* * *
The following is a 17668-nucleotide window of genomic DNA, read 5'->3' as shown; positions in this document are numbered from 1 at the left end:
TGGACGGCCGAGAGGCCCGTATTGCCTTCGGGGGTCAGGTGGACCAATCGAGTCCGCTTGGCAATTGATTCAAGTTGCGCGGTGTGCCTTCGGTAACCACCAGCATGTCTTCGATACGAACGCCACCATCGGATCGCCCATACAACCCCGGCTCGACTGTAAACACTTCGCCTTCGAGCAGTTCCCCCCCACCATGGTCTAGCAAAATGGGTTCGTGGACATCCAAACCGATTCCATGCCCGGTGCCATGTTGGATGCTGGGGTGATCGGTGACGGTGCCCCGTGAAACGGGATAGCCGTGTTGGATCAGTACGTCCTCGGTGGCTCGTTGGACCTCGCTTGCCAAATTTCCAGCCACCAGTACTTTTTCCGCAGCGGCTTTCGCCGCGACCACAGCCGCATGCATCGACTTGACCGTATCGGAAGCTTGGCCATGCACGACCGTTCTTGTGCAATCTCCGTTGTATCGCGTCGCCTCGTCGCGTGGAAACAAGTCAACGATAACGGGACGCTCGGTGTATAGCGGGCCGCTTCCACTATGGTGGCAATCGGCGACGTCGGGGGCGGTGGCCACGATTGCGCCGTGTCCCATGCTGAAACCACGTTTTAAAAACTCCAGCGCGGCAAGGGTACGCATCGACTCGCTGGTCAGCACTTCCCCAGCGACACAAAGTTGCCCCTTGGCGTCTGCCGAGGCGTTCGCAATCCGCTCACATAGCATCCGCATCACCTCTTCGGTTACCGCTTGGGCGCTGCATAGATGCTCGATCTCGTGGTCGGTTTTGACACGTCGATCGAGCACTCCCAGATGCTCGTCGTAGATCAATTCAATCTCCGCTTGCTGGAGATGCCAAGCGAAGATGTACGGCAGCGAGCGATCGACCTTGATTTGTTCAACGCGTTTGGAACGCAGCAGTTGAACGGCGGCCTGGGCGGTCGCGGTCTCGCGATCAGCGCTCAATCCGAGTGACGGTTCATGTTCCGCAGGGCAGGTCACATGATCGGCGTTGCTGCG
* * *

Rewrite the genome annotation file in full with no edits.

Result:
The following is a 17668-nucleotide window of genomic DNA, read 5'->3' as shown; positions in this document are numbered from 1 at the left end:
TGGACGGCCGAGAGGCCCGTATTGCCTTCGGGGGTCAGGTGGACCAATCGAGTCCGCTTGGCAATTGATTCAAGTTGCGCGGTGTGCCTTCGGTAACCACCAGCATGTCTTCGATACGAACGCCACCATCGGATCGCCCATACAACCCCGGCTCGACTGTAAACACTTCGCCTTCGAGCAGTTCCCCCCCACCATGGTCTAGCAAAATGGGTTCGTGGACATCCAAACCGATTCCATGCCCGGTGCCATGTTGGATGCTGGGGTGATCGGTGACGGTGCCCCGTGAAACGGGATAGCCGTGTTGGATCAGTACGTCCTCGGTGGCTCGTTGGACCTCGCTTGCCAAATTTCCAGCCACCAGTACTTTTTCCGCAGCGGCTTTCGCCGCGACCACAGCCGCATGCATCGACTTGACCGTATCGGAAGCTTGGCCATGCACGACCGTTCTTGTGCAATCTCCGTTGTATCGCGTCGCCTCGTCGCGTGGAAACAAGTCAACGATAACGGGACGCTCGGTGTATAGCGGGCCGCTTCCACTATGGTGGCAATCGGCGACGTCGGGGGCGGTGGCCACGATTGCGCCGTGTCCCATGCTGAAACCACGTTTTAAAAACTCCAGCGCGGCAAGGGTACGCATCGACTCGCTGGTCAGCACTTCCCCAGCGACACAAAGTTGCCCCTTGGCGTCTGCCGAGGCGTTCGCAATCCGCTCACATAGCATCCGCATCACCTCTTCGGTTACCGCTTGGGCGCTGCATAGATGCTCGATCTCGTGGTCGGTTTTGACACGTCGATCGAGCACTCCCAGATGCTCGTCGTAGATCAATTCAATCTCCGCTTGCTGGAGATGCCAAGCGAAGATGTACGGCAGCGAGCGATCGACCTTGATTTGTTCAACGCGTTTGGAACGCAGCAGTTGAACGGCGGCCTGGGCGGTCGCGGTCTCGCGATCAGCGCTCAATCCGAGTGACGGTTCATGTTCCGCAGGGCAGGTCACATGATCGGCGTTGCTGCG